Last year it moved into a new office and took a new name, but Cullinan Studio is still owned by its architect members and it remains at the forefront of sustainable building.
Since the practice was established by Ted Cullinan in 1965, it has employed co-operative principles. In the early days Edward Cullinan Architects was a collective of self employed individuals, but issues around how liability and risk were shared encouraged them to consider a new organisational structure.
After a short stint as a partnership, the practice became a limited liability company. Architect member Carol Costello says: “When we were a partnership everybody was a partner – there weren’t just two partners and all the minions below them. We became a limited liability company and instead of just having a few directors everyone became a director, and that’s still how we’re set up. Everyone has a say and everyone receives a share of the profits.”
Pay is related to skills and experience and never exceeds a 3:1 ratio. Ms Costello says: “We take this whole thing quite seriously. Some architects spend a lot of time and money getting trained so it’s fair to pay some members more, but in difficult times the ration has gone as low as 2:1. Instead of trying to collect assets we give the profits out and encourage people to put it in to a pension or bricks and mortar.”
The practice comprises 25 employee owners working in a newly renovated, environmentally sustainable studio in Islington, North London. Working together allows them to share knowledge and experience across projects, and allows teams adjust as their needs ebb and flow.
The studio produces different solutions for different clients, in commercial, cultural, housing, health, education, urban regeneration and masterplanning. Recent clients include Kew Gardens, for whom it designed a concrete framed Herbarium, Library, Art & Archives Wing. The structure uses thermal mass and ground source heat pumps to create a stable environment for Kew's priceless collection of dried plant specimens, botanic books and illustrations.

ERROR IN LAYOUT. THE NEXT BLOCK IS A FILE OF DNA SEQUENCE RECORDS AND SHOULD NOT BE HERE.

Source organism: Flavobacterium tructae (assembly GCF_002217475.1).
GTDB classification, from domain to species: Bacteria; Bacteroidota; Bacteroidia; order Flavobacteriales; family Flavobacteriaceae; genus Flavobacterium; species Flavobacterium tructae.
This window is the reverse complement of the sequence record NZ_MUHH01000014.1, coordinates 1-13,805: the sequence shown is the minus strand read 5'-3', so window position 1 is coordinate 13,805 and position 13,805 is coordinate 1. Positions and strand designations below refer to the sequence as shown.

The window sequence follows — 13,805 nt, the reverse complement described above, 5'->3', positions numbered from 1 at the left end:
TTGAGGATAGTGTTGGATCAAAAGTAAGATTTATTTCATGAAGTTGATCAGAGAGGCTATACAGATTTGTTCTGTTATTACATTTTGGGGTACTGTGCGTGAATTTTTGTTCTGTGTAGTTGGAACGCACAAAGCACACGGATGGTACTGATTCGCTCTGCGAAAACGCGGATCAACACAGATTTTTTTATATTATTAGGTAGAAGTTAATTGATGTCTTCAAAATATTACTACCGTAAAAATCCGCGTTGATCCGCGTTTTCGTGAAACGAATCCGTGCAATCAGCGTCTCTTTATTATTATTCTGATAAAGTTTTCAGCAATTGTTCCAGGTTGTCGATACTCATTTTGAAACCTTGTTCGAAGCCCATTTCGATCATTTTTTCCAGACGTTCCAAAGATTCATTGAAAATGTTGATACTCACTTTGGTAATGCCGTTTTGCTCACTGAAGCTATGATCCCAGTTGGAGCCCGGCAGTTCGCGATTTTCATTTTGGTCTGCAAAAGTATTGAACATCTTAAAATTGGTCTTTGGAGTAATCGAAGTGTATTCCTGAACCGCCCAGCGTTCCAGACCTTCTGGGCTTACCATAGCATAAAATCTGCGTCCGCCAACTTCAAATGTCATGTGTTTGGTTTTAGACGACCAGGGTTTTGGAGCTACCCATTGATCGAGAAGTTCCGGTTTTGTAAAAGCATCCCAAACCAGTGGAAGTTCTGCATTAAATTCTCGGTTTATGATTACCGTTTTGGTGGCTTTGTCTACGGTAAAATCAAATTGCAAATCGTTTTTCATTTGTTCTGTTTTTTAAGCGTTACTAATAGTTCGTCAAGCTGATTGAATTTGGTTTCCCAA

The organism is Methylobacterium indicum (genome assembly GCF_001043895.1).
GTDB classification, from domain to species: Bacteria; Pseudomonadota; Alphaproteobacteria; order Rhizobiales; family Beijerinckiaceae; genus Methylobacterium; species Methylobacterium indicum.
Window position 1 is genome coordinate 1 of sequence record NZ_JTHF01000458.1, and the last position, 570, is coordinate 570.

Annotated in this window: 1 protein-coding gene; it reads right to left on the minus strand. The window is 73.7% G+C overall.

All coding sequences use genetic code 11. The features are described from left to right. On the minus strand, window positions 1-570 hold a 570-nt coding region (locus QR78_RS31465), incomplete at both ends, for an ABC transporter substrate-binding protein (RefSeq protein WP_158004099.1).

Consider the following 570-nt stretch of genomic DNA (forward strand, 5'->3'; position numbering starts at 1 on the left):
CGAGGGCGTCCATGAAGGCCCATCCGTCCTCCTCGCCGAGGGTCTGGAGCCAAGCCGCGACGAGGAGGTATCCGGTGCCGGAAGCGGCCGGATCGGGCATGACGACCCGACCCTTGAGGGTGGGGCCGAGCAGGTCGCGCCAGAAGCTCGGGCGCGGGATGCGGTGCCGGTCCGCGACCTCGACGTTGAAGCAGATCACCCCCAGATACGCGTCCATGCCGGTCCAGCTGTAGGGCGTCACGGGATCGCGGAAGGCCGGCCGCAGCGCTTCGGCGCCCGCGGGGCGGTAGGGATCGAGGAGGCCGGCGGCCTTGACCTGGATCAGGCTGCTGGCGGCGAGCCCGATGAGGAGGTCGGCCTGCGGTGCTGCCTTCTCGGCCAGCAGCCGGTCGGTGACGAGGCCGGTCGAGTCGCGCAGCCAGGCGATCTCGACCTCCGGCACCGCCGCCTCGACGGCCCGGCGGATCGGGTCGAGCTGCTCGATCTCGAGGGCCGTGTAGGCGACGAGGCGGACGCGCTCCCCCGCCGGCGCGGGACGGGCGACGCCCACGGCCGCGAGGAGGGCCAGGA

Another recent client was the British Film Institute, which commissioned Cullinan Studio’s BREEAM excellent design for its new Master Film Store in Warwickshire. The building is the first of its kind to store large quantities of film, over 450,000 canisters, in optimal environmental conditions. In 2012 it received a RIBA Award and RIBA Regional Building of the Year Award.
Cullinan Studio is committed to social as well as environmental sustainability, and consultation and participation by the users forms an essential part of its design process. The firm has enjoyed a longstanding reputation for good employment practices and more recently has made great strides in analysing and reducing its own carbon footprint.
“There are always challenges with employee ownership,” says Carol Costello. “It doesn’t make it easy. Sometimes knowing everything is quite painful. You have a share in the worry, as well as the success. It’s a kind of family. We’ve seen people through ups and downs. I think it’s great the company stands by people and supports them.
“It also works for us if we need to react quickly or someone sees an opportunity. We think it makes business sense. Everyone has a stake in it. It’s challenging but never boring.”